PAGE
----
A statement President Donald Trump made to Bill O’Reilly during a pre-Superbowl interview landed Trump in more trouble than usual. In defending Russian dictator Vladimir Putin from O’Reilly’s allegation that he’s a killer, Trump said, “You think our country’s so innocent? Take a look at what we’ve done too. We’ve made a lot of mistakes. I’ve been against the War in Iraq from the beginning… a lot of people were killed, so, a lot of killers around, believe me.”
Establishment politicians and media fretted over Trump’s frank assessment of American foreign policy, but for once he’s not wrong. In fact, Trump went much further than most politicians usually do in his remarks, venturing into territory usually reserved for the likes of Noam Chomsky. His equation of the Iraq War with Putin’s murders suggests the Iraq War was not merely an honest mistake made with good intentions, but a crime.
And it was. The 2003 invasion of Iraq was not only an unforgivable crime against humanity, it could very well have set this entire century up for failure. But it is an interesting statement to hear from Trump, who has advocated proudly for the use of torture, the intentional killing of enemy civilians, the piracy of Iraq’s oil, and the potential use of nuclear weapons against ISIS.
Of course, Trump didn’t go into detail, nor could he if he wanted to. Occasionally his impulse and emotion-driven brain lands him close to the truth. When it does, liberals should not feign outrage. The part of Trump’s statement that should really concern Americans is not his condemnation of US foreign policy, but his seeming indifference to Putin’s murders and political assassinations.
His initial reaction to O’Reilly’s question is a shrug. Trump is a vindictive egomaniac who thinks Putin’s execution of reporters isn’t such a big deal. The man possesses no sense of right and wrong beyond how something affects him directly. Given that Trump’s moral void is filled by an apocalyptic zealot like Steve Bannon, it may not be long before Putin-like atrocities start to happen here.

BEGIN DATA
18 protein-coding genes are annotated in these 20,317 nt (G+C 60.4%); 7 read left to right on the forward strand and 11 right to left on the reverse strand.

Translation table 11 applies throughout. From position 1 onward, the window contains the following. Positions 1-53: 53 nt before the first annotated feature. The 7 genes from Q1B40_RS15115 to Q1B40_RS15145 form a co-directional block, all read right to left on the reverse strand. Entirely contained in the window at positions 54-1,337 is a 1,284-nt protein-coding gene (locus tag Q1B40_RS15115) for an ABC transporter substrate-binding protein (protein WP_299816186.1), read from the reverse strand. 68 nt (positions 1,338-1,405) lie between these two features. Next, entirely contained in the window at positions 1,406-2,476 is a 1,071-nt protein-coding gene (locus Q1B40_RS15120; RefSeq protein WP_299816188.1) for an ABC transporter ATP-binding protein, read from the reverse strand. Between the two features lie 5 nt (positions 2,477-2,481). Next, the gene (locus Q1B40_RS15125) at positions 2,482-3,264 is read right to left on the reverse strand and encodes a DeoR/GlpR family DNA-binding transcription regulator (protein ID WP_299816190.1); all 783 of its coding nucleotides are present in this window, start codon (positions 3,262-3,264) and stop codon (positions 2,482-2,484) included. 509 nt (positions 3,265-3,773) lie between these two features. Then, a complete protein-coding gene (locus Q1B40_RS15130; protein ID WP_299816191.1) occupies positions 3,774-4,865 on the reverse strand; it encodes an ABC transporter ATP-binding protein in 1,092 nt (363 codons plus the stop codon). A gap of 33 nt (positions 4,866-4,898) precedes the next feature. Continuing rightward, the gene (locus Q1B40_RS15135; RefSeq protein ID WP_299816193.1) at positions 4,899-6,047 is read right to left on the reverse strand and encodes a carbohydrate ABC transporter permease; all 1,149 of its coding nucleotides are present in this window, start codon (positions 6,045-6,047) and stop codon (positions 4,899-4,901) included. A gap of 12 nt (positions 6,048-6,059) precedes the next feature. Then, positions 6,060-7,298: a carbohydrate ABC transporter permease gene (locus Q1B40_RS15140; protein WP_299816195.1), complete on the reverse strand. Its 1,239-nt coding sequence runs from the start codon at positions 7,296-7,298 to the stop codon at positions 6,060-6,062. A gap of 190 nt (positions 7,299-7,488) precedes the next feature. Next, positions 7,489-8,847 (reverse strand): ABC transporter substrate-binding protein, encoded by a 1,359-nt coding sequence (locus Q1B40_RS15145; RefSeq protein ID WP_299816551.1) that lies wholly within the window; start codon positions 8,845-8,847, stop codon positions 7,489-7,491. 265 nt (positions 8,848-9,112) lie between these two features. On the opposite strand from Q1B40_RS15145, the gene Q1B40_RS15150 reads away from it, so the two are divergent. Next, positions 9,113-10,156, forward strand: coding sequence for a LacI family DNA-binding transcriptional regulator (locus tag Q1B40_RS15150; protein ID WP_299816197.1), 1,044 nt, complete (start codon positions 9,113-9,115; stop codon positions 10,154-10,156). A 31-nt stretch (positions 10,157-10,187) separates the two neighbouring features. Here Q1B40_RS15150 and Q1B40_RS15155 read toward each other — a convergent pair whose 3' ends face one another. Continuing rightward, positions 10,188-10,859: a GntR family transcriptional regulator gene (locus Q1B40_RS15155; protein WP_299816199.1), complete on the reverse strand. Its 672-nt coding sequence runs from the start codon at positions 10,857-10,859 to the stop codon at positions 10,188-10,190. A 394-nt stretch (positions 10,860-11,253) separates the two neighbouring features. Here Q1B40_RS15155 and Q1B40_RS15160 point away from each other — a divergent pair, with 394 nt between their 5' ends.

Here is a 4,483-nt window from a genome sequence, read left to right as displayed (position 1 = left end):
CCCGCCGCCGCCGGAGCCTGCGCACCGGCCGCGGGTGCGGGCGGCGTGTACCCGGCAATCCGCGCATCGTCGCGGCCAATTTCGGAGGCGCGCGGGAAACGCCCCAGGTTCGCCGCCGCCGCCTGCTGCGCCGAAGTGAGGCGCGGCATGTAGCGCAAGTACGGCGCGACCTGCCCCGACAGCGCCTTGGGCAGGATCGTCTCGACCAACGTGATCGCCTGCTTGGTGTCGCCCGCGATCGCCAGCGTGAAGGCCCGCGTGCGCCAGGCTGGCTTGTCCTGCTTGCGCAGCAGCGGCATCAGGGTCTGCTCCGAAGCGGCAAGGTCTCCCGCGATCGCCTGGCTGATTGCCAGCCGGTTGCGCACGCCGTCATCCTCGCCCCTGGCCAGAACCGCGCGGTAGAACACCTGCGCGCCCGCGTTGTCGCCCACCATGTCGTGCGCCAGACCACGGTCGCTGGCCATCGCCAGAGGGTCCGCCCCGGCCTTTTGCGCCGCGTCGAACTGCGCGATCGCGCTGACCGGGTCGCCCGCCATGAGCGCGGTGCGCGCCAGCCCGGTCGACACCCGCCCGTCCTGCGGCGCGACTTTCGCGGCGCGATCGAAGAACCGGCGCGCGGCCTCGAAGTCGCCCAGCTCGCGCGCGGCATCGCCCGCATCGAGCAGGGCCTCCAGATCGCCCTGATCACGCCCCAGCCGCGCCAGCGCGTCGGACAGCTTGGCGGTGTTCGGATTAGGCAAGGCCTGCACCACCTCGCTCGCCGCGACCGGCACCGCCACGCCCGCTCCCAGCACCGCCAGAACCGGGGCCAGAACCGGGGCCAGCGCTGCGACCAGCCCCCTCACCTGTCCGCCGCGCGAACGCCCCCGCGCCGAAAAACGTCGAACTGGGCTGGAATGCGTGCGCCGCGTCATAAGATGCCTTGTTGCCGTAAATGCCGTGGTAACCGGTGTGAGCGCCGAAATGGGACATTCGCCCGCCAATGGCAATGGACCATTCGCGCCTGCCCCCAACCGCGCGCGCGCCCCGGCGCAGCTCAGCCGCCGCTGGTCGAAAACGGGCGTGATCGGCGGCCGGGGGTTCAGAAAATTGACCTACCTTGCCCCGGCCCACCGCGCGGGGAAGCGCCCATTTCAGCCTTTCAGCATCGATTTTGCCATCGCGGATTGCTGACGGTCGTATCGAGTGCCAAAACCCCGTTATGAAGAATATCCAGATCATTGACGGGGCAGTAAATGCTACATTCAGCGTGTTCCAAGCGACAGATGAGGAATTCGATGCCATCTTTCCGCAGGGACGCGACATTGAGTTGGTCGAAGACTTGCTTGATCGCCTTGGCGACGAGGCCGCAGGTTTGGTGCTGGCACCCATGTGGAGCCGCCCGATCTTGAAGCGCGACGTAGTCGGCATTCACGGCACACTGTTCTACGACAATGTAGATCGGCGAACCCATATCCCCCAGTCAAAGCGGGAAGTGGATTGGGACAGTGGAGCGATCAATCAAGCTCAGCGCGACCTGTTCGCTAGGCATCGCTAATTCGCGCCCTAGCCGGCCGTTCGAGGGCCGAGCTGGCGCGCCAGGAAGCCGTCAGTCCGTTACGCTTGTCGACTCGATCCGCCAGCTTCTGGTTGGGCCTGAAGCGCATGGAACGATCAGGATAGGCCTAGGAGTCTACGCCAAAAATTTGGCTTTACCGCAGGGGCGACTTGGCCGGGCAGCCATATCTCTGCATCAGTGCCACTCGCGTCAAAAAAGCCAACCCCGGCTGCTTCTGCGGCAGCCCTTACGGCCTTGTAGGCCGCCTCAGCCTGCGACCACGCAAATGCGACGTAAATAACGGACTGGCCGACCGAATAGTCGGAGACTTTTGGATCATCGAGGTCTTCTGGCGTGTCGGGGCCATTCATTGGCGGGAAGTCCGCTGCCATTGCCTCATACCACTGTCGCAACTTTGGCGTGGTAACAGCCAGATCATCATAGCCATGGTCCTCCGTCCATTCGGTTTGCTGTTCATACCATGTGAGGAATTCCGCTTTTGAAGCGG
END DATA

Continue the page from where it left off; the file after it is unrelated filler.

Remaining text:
After a judge in Seattle ordered the Department of Homeland Security not to enforce Trump’s Muslim travel ban, Trump tweeted, “If something happens blame him and court system.” He is guiding Americans to direct their anger at the few remaining institutions of democracy that function independently of his tyranny. If an attack does happen, and Trump can convince enough of the public that these institutions are a threat to national security, there’s truly no telling how much he will be able to get away with.
Attacks on the press seem even especially likely. Trump regularly calls out critical journalists by name and disparages the press as the “dishonest media” – a barely concealed paraphrase of the Nazi expression Lügenpresse, or “lying press.” He singled the press out as “scum” at rallies and has not issued a word of condemnation to supporters of his who bombarded journalists with threats, slurs, harassment or worse. The potential for violence is enormous.
If Trump ever did want to carry out Putin-like atrocities, much of the groundwork has already been laid for him by President Obama, who famously kept a kill list of people targeted for assassination. Targets, including American citizens, receive no due process and no trial. Those powers in the climate of far-right paranoia manufactured by Trump and Bannon are terrifying to consider. Americans may well experience drone strikes on our own soil, against our own citizens, by our own government.
Now the Kremlin is seeking an apology from FOX News and O’Reilly over the question. That they’d even ask is a brazen move enabled in large part by Trump’s opening the door to authoritarianism and his professed admiration for Putin’s “strong” leadership. Putin and Trump agree on quite a bit, but a big area is their shared belief that everything said about them should be positive.
There is a lot to be gleaned from Trump’s statement on Putin. For liberals, it’s important not to attack Trump in the few instances when he accidentally lets the truth slip out. On the other hand, Trump’s view of the Iraq War has nothing to do with his personal morality, because he has none. Already Trump has joined the ranks of his “lot of killers” with his botched raid in Yemen.